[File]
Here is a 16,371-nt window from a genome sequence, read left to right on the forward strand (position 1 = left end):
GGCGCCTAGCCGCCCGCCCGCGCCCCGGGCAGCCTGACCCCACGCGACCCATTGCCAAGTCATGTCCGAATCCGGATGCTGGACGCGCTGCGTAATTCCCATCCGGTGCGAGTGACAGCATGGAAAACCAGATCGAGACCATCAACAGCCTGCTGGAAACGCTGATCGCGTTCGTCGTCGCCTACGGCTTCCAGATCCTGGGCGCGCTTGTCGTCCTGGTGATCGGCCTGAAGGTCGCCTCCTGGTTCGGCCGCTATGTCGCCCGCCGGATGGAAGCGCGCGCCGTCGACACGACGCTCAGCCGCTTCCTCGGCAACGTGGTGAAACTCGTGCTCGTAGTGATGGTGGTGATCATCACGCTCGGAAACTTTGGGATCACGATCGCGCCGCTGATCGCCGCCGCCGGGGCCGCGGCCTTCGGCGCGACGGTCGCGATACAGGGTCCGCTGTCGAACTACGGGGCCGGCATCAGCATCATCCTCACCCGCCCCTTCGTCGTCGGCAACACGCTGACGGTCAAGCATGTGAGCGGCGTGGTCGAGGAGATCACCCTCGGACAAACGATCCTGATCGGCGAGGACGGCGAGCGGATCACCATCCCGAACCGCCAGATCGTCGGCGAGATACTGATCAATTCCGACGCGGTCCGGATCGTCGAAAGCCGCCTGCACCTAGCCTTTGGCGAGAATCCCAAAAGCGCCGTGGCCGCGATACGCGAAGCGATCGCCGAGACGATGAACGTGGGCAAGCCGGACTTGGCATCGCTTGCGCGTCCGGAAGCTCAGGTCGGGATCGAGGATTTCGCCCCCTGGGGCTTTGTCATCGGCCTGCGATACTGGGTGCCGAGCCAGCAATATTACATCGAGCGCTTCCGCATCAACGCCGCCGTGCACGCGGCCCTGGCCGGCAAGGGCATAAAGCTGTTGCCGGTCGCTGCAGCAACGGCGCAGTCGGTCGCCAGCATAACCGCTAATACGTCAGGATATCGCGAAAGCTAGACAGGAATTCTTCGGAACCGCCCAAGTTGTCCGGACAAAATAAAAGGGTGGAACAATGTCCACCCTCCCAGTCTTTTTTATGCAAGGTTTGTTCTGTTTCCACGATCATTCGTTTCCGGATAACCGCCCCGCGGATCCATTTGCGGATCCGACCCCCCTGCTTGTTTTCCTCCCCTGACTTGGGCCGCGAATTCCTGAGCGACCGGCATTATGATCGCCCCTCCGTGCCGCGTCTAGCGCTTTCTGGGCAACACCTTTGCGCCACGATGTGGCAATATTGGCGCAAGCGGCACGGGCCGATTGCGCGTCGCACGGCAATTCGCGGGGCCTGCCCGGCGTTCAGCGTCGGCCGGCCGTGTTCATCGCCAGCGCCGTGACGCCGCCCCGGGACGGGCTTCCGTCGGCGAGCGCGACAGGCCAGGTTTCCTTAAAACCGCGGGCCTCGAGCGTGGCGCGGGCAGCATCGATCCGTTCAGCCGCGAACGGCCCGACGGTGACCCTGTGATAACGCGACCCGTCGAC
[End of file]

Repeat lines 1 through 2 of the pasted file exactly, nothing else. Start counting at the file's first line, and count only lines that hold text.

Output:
Here is a 16,371-nt window from a genome sequence, read left to right on the forward strand (position 1 = left end):
GGCGCCTAGCCGCCCGCCCGCGCCCCGGGCAGCCTGACCCCACGCGACCCATTGCCAAGTCATGTCCGAATCCGGATGCTGGACGCGCTGCGTAATTCCCATCCGGTGCGAGTGACAGCATGGAAAACCAGATCGAGACCATCAACAGCCTGCTGGAAACGCTGATCGCGTTCGTCGTCGCCTACGGCTTCCAGATCCTGGGCGCGCTTGTCGTCCTGGTGATCGGCCTGAAGGTCGCCTCCTGGTTCGGCCGCTATGTCGCCCGCCGGATGGAAGCGCGCGCCGTCGACACGACGCTCAGCCGCTTCCTCGGCAACGTGGTGAAACTCGTGCTCGTAGTGATGGTGGTGATCATCACGCTCGGAAACTTTGGGATCACGATCGCGCCGCTGATCGCCGCCGCCGGGGCCGCGGCCTTCGGCGCGACGGTCGCGATACAGGGTCCGCTGTCGAACTACGGGGCCGGCATCAGCATCATCCTCACCCGCCCCTTCGTCGTCGGCAACACGCTGACGGTCAAGCATGTGAGCGGCGTGGTCGAGGAGATCACCCTCGGACAAACGATCCTGATCGGCGAGGACGGCGAGCGGATCACCATCCCGAACCGCCAGATCGTCGGCGAGATACTGATCAATTCCGACGCGGTCCGGATCGTCGAAAGCCGCCTGCACCTAGCCTTTGGCGAGAATCCCAAAAGCGCCGTGGCCGCGATACGCGAAGCGATCGCCGAGACGATGAACGTGGGCAAGCCGGACTTGGCATCGCTTGCGCGTCCGGAAGCTCAGGTCGGGATCGAGGATTTCGCCCCCTGGGGCTTTGTCATCGGCCTGCGATACTGGGTGCCGAGCCAGCAATATTACATCGAGCGCTTCCGCATCAACGCCGCCGTGCACGCGGCCCTGGCCGGCAAGGGCATAAAGCTGTTGCCGGTCGCTGCAGCAACGGCGCAGTCGGTCGCCAGCATAACCGCTAATACGTCAGGATATCGCGAAAGCTAGACAGGAATTCTTCGGAACCGCCCAAGTTGTCCGGACAAAATAAAAGGGTGGAACAATGTCCACCCTCCCAGTCTTTTTTATGCAAGGTTTGTTCTGTTTCCACGATCATTCGTTTCCGGATAACCGCCCCGCGGATCCATTTGCGGATCCGACCCCCCTGCTTGTTTTCCTCCCCTGACTTGGGCCGCGAATTCCTGAGCGACCGGCATTATGATCGCCCCTCCGTGCCGCGTCTAGCGCTTTCTGGGCAACACCTTTGCGCCACGATGTGGCAATATTGGCGCAAGCGGCACGGGCCGATTGCGCGTCGCACGGCAATTCGCGGGGCCTGCCCGGCGTTCAGCGTCGGCCGGCCGTGTTCATCGCCAGCGCCGTGACGCCGCCCCGGGACGGGCTTCCGTCGGCGAGCGCGACAGGCCAGGTTTCCTTAAAACCGCGGGCCTCGAGCGTGGCGCGGGCAGCATCGATCCGTTCAGCCGCGAACGGCCCGACGGTGACCCTGTGATAACGCGACCCGTCGAC